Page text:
The second test-firing of a high-speed torpedo in two days was conducted by Iranian Navy units and the Islamic republic promised more missile launchings Tuesday during war games in the Persian Gulf. A spokesman said, "We are going to have very important news that will make our nation proud in the next few days." Iranian officials boast that the new torpedo is so fast it can't be tracked or escaped by enemy submarines or warships. Meanwhile, Britain's Defense Ministry denied a published report that it was to meet Monday with officials of the government on participating in a possible US-led military strike against Iran's nuclear facilites.
A dispute arose between Hamas and French officials over whether they have discussed recognizing the militant organization as the legitimate government of the Palestinians. France's ambassador to Israel said Monday: "We don't have any contact with the Hamas [and] we won't" until it renounces violence, recognizes the Jewish state, and abides by interim peace agreements. But a Hamas spokesman said such talks had been held in the Gaza Strip "two months ago," and The Jerusa-lem Post also reported that secret contacts between France and Hamas had been established. The newspaper said Israeli officials suspect that India, Japan, and China soon will recognize the Hamas-led Palestinian government formally.
Four more people died in clashes between police and Kurdish demonstrators in Turkey as rioting spread to Istanbul, the nation's largest city. The latest casualties occurred there Sunday night when protesters threw a Molotov cocktail at a bus, causing it to crash, and a bomb went off in a crowded square. Istanbul is home to hundreds of thousands of ethnic Kurds, many of them relocated there in a "forced migration" that grew out of the violent campaign for separatism in the 1990s by the outlawed Kurdistan Workers Party (PKK). Newspaper editorials Monday blamed the new trouble on the PKK, claiming that to ensure its own survival it must keep tensions high.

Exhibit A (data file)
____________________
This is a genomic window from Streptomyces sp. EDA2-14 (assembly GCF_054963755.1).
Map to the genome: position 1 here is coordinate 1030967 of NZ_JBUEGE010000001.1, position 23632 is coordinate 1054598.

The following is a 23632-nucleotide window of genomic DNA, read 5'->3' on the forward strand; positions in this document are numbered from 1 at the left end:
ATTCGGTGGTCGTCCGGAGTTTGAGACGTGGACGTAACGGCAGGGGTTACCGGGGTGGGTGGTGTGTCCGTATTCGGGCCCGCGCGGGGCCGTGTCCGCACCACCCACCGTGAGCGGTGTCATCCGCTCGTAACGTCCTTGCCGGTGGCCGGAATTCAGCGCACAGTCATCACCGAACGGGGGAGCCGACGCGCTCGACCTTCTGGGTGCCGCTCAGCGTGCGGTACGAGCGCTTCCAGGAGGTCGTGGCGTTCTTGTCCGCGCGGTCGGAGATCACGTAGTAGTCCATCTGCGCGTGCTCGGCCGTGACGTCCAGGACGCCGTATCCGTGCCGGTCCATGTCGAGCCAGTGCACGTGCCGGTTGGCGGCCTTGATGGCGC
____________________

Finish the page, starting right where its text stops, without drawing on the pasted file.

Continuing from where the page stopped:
With the clock winding down until his first appearance before a special war-crimes tribunal, ex-Liberian President Charles Taylor and defense attorneys were finalizing plans to argue that the court has no jurisdiction over him. The tribunal is in neighboring Sierra Leone, where Taylor is accused of exporting his own nation's civil war. But as head of state at the time he was immune from indictment, the lawyers said. Another aide said Taylor felt betrayed by Nigerian leaders who'd granted him exile, but then encouraged him to flee their country and abandoned him to be arrested last week.
Organizers of Tuesday's protest against the new French youth-employment law said they expect a turnout of at least 1 million people, despite the imminent spring break for students. "We are on the verge of victory; the determination of youth is at a high level," one leader said. Student representatives, he said, were willing to meet with members of parliament on proposed amendments to the law but any talks must go beyond the concessions offered by President Jacques Chirac: cutting by half the length of time in which an employee under 26 may be fired and requiring that he or she be told the reason for dismissal. In a poll taken since Chirac spoke to the nation on the matter last week, 62 percent said they found his address unconvincing.
Despite a five-day absence from public view, newly reelected Belarus President Alexander Lukashenko "is alive and feels fine," an aide said. But opponents suggested that the authoritarian leader is ill and still rattled by the vehemence of protests against his one-sided March 19 victory - and "they are trying to hide it." Luka-shenko has been seen only twice since then on TV broadcasts, which usually carry long daily reports on his activities. His inauguration, scheduled for last Friday, was postponed without explanation until this weekend.